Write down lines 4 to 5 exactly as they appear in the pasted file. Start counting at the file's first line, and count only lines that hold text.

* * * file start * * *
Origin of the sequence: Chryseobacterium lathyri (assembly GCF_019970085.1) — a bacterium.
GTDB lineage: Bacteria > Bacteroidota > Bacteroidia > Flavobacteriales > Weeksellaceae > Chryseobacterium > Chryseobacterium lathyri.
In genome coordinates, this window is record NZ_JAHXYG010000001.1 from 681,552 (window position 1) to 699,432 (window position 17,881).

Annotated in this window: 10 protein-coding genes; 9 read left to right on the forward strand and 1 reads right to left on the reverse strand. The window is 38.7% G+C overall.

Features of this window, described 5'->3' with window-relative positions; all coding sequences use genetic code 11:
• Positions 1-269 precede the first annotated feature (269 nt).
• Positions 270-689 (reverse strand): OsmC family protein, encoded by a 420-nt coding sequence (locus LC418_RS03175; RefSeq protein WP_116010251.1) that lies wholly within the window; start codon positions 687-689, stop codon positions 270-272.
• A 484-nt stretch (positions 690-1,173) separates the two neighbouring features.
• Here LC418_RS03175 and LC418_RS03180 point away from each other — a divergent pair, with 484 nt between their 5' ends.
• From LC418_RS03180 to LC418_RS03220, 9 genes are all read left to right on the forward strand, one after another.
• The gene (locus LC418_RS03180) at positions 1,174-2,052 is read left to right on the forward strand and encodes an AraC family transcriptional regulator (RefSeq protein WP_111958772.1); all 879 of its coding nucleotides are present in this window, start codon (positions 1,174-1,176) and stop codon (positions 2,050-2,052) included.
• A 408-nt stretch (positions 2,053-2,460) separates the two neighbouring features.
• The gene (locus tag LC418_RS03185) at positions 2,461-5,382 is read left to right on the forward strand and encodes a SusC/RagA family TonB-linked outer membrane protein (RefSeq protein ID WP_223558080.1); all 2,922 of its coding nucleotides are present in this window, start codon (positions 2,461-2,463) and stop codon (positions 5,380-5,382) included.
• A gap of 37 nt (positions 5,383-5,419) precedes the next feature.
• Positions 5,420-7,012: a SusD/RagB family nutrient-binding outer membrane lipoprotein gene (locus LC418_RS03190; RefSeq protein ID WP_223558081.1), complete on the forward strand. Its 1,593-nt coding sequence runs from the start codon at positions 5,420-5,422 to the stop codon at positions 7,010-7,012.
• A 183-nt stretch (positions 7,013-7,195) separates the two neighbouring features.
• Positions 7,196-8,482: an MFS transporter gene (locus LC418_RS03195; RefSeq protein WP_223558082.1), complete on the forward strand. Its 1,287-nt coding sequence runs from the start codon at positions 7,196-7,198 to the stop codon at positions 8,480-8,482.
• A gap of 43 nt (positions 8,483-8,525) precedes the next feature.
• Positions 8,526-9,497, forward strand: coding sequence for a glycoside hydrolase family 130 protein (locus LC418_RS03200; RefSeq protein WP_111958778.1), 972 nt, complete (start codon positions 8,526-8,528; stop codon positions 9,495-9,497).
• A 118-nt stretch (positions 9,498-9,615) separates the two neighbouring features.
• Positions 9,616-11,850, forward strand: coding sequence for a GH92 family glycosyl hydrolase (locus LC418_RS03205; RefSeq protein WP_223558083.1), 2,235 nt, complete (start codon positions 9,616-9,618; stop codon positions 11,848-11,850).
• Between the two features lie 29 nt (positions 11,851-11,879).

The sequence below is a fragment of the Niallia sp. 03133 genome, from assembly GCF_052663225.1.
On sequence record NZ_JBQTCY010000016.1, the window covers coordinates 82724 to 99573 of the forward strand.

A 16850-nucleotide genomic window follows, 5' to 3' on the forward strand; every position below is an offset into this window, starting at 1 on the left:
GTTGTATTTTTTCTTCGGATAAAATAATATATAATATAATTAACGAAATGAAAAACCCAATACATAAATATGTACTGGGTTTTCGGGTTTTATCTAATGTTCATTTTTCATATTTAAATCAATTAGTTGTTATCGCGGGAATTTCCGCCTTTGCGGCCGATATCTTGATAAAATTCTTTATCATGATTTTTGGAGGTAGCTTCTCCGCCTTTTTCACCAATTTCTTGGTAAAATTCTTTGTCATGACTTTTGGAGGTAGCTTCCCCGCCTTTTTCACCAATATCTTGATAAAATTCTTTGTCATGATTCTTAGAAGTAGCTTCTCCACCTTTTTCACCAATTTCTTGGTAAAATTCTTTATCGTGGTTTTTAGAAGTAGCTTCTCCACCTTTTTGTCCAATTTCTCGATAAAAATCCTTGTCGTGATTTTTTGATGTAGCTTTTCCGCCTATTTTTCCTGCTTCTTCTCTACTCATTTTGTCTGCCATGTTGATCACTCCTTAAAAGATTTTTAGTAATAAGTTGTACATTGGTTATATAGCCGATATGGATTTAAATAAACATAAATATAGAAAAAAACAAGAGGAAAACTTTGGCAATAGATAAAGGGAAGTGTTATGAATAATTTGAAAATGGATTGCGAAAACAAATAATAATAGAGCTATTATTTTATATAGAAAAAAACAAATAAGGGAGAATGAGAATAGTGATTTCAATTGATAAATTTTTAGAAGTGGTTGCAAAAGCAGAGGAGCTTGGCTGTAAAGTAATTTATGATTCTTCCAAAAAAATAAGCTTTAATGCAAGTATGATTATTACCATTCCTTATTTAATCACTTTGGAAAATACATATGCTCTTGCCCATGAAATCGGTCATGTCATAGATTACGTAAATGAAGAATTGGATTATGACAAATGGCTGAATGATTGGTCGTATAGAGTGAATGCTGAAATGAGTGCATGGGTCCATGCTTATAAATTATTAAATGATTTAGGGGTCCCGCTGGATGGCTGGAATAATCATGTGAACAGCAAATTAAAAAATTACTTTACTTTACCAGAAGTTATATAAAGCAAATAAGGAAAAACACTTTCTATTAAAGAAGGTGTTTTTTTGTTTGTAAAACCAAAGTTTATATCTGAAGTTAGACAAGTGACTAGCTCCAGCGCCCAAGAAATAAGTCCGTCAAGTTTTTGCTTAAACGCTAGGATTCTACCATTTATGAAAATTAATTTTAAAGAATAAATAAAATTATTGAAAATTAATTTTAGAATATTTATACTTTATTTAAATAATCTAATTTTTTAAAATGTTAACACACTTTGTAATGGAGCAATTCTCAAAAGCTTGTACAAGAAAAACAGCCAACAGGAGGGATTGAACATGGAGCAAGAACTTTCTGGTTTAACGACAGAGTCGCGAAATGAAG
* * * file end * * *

Annotated in this window: 10 protein-coding genes; 9 read left to right on the forward strand and 1 reads right to left on the reverse strand. The window is 38.7% G+C overall.

Features of this window, described 5'->3' with window-relative positions; all coding sequences use genetic code 11: